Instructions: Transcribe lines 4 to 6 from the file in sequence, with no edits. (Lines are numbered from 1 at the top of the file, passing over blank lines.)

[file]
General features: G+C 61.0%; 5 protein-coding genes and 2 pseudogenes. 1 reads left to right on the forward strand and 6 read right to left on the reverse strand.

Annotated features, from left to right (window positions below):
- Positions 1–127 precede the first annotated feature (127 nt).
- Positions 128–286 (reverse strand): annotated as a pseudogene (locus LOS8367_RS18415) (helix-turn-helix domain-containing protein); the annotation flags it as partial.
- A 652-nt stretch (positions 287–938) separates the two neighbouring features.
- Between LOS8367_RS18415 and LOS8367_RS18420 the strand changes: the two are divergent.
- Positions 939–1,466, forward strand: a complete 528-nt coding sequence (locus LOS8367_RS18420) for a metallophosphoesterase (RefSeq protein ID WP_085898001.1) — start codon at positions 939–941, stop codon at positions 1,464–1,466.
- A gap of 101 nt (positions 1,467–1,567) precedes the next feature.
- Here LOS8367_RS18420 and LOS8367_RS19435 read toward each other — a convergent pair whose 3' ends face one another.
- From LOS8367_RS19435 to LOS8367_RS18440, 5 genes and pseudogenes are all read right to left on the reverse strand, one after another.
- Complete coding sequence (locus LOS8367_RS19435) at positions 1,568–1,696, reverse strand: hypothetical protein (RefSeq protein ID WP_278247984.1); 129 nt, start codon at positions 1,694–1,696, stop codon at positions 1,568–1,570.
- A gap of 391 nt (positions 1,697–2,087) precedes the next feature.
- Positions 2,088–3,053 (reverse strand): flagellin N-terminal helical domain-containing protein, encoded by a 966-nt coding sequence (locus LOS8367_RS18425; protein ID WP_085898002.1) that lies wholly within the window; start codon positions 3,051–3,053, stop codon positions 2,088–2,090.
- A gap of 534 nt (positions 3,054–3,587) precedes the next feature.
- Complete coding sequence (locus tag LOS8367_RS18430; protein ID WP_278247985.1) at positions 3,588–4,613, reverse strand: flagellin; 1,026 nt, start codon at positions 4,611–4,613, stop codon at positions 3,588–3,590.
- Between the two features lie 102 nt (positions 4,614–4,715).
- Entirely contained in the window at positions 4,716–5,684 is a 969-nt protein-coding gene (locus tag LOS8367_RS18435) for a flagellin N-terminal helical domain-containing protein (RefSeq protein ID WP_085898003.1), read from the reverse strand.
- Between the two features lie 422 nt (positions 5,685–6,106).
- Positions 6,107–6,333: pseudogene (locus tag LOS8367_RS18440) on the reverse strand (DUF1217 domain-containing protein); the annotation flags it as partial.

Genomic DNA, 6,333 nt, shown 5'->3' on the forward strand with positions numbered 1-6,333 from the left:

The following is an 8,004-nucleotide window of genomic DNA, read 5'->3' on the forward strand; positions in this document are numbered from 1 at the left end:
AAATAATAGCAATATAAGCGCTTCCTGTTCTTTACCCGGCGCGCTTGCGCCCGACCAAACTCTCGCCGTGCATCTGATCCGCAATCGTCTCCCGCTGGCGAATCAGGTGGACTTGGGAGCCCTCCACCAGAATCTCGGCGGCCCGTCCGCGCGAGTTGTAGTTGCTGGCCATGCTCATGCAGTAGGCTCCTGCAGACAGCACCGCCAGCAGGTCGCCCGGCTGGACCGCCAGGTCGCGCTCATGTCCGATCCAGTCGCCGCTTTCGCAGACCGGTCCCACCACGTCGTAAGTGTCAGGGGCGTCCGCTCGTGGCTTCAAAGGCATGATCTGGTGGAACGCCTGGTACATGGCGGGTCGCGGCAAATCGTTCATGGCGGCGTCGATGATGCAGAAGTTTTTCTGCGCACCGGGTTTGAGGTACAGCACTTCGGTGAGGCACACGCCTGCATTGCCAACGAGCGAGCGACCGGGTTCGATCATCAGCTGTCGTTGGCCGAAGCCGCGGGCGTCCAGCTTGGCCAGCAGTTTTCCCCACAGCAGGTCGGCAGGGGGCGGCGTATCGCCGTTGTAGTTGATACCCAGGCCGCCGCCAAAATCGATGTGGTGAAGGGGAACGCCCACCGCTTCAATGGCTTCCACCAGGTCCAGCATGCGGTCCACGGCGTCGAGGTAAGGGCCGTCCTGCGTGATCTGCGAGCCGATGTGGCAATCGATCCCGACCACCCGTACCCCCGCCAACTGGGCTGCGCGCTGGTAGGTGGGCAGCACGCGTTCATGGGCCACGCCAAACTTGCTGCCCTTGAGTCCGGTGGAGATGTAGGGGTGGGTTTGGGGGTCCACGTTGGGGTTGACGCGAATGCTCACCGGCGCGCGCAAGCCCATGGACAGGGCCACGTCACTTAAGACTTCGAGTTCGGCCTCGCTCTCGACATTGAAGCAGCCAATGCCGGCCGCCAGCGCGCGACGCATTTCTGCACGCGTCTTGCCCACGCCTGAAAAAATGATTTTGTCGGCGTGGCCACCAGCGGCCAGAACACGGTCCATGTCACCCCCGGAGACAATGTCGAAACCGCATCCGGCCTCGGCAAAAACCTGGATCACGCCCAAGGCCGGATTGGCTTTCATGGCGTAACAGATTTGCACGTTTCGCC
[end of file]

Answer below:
- Positions 128–286 (reverse strand): annotated as a pseudogene (locus LOS8367_RS18415) (helix-turn-helix domain-containing protein); the annotation flags it as partial.
- A 652-nt stretch (positions 287–938) separates the two neighbouring features.
- Between LOS8367_RS18415 and LOS8367_RS18420 the strand changes: the two are divergent.